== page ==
• An involuntary termination of the employment of the taxpayer or the taxpayer’s spouse or common-law partner.

  • An eligible relocation of the taxpayer or the taxpayer’s spouse or common-law partner

  • The insolvency of the taxpayer

  • The destruction or expropriation of the property


The Canada Revenue Agency (CRA) may require various documentation supporting your claim for exemptions, depending on your specific circumstances. Hence, keeping proper records is essential.


Disposition of a Property Not Considered a Flipped Property


When the new deeming rule does not apply because a property is not considered flipped, such as when the taxpayer did not own the property for at least 365 consecutive days prior to its disposition, the tax treatment of any profits from the disposition would depend on whether the profits are considered business income or capital gains.


In general, if the property was held as a capital asset and the intention was to generate investment income rather than conduct a business, any profits from the disposition may be treated as capital gains. Capital gains are typically taxed at lower rates than business income. 


On the other hand, if buying and selling the property is deemed a business undertaking rather than an investment activity, any profits from the disposition may be considered business income and subject to higher taxation rates.


The determination of whether profits from the disposition of a property are taxed as business income or capital gains is often a question of fact. It depends on various factors, including the taxpayer's intentions, the frequency of similar transactions, the nature of the property, and the overall circumstances surrounding the sale. It is important that these guidelines outlined by CRA, based on previous court cases, are considered when determining which scenario an investor falls under.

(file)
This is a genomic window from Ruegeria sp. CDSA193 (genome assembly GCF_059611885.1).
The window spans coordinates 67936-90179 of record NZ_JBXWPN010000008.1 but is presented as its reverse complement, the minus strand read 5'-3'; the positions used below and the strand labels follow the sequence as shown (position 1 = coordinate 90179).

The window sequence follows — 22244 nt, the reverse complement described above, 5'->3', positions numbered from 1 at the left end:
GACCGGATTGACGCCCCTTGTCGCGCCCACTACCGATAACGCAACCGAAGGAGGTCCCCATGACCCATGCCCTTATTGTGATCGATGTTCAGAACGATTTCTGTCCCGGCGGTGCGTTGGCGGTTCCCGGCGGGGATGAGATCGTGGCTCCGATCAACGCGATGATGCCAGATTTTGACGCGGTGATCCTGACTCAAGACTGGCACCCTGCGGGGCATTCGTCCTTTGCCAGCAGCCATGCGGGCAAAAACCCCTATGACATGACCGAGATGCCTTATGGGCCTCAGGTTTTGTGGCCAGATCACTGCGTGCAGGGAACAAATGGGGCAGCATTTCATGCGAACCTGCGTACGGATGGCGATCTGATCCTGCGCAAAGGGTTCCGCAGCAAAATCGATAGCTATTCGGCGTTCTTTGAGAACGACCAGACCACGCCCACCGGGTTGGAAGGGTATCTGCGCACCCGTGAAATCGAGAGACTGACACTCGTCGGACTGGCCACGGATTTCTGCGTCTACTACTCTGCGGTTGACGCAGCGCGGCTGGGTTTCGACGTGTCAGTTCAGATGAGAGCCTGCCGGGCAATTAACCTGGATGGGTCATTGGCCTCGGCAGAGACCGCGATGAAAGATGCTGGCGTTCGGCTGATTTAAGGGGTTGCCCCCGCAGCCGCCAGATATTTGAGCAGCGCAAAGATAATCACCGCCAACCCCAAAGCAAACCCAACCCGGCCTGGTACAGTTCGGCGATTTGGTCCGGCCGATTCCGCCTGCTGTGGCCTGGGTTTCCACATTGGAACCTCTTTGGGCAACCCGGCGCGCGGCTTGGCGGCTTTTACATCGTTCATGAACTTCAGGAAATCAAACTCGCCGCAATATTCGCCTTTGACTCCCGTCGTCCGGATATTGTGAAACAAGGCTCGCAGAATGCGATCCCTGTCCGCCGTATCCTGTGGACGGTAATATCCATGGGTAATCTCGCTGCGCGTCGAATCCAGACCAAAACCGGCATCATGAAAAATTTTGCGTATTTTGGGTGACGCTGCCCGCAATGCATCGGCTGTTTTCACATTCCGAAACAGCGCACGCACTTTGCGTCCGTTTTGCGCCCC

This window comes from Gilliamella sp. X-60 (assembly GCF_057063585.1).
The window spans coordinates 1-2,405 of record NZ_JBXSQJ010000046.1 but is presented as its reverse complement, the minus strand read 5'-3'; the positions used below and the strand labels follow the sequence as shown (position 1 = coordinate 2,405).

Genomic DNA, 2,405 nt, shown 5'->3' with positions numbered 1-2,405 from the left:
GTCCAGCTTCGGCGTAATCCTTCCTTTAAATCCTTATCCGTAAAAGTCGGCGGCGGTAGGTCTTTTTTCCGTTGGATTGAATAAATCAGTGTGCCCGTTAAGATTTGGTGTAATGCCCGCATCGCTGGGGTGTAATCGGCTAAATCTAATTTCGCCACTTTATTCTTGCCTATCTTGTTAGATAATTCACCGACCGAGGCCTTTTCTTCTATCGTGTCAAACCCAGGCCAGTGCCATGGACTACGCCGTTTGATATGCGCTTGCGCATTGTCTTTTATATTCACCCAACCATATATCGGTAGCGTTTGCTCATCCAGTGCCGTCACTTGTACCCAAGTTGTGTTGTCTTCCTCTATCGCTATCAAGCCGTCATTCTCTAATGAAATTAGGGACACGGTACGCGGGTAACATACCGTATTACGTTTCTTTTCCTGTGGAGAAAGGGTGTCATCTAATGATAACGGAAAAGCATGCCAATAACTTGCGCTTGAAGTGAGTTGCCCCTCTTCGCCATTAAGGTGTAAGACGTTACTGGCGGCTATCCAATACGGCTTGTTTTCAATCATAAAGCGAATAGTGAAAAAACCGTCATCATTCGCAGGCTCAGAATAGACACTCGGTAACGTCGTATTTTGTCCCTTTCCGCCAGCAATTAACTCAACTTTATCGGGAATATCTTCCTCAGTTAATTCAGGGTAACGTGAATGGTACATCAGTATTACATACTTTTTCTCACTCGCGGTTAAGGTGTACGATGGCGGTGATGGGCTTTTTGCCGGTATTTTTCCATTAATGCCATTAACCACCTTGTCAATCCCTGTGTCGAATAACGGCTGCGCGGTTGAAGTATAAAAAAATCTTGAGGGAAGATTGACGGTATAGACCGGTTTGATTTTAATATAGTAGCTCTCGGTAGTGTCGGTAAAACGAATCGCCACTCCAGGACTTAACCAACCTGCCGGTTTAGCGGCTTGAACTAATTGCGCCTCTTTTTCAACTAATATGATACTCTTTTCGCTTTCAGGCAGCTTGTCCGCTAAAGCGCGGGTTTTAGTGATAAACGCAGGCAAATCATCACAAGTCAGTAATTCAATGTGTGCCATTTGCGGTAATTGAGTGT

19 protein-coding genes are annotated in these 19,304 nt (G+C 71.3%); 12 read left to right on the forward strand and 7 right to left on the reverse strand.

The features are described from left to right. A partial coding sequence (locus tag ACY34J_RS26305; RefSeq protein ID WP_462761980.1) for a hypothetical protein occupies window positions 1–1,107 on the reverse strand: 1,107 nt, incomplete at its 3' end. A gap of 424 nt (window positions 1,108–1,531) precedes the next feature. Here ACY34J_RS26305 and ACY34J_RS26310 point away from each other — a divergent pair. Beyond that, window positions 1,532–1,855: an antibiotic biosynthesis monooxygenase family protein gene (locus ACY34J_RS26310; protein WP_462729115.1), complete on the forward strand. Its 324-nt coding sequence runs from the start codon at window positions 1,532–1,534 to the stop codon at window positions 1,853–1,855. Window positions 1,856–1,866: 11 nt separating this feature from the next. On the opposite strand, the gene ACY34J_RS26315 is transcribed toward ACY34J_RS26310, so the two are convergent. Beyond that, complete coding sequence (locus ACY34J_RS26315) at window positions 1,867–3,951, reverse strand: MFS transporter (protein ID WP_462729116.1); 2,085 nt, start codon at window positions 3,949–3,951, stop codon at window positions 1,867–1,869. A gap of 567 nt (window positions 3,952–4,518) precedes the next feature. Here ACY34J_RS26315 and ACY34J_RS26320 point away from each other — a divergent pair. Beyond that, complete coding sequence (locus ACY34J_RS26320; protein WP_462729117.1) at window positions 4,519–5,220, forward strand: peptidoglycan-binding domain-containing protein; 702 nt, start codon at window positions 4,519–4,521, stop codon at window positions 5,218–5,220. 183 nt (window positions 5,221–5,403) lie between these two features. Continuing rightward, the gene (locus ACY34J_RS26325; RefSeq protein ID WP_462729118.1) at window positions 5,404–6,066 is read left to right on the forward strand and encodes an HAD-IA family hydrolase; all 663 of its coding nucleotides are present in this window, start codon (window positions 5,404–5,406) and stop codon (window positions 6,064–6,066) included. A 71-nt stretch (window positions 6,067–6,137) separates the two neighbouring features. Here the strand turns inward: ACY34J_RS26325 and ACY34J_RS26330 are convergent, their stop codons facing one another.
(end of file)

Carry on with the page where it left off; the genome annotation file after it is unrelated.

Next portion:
Planning Strategies


  1. Incorporating your property flipping business- If you are truly in the business of property flipping, consider incorporating your business. Income earned from property flipping would be considered active business income and would be taxed at a lower rate than your personal income if you are on a higher marginal tax bracket.

  2. Longer holding period- Holding the property for more than 12 months can help avoid the classification of the sale as a flip. The longer holding period indicates that the property was not purchased with the primary intent of quickly reselling for profit.

  3. Intent and Use- The intended use and actual use of the property can influence whether it is considered a flipped property. Factors that may indicate the property was not intended for flipping include:

  • Owner Occupancy: If you lived in the property as your primary residence.

  • Rental Property: If the property was used as a long-term rental and not bought with the intention of short-term resale.

  • Capital Improvements: If significant improvements were made to the property with the intent of long-term appreciation rather than quick resale.


The key to avoiding the classification of a property sale as flipping lies in following the criteria outlined above and demonstrating that the property was not purchased with the primary intent of quick resale for profit. Utilizing exemptions, maintaining proper documentation, and consulting with professionals are essential strategies to ensure compliance with tax laws and minimize your tax liability.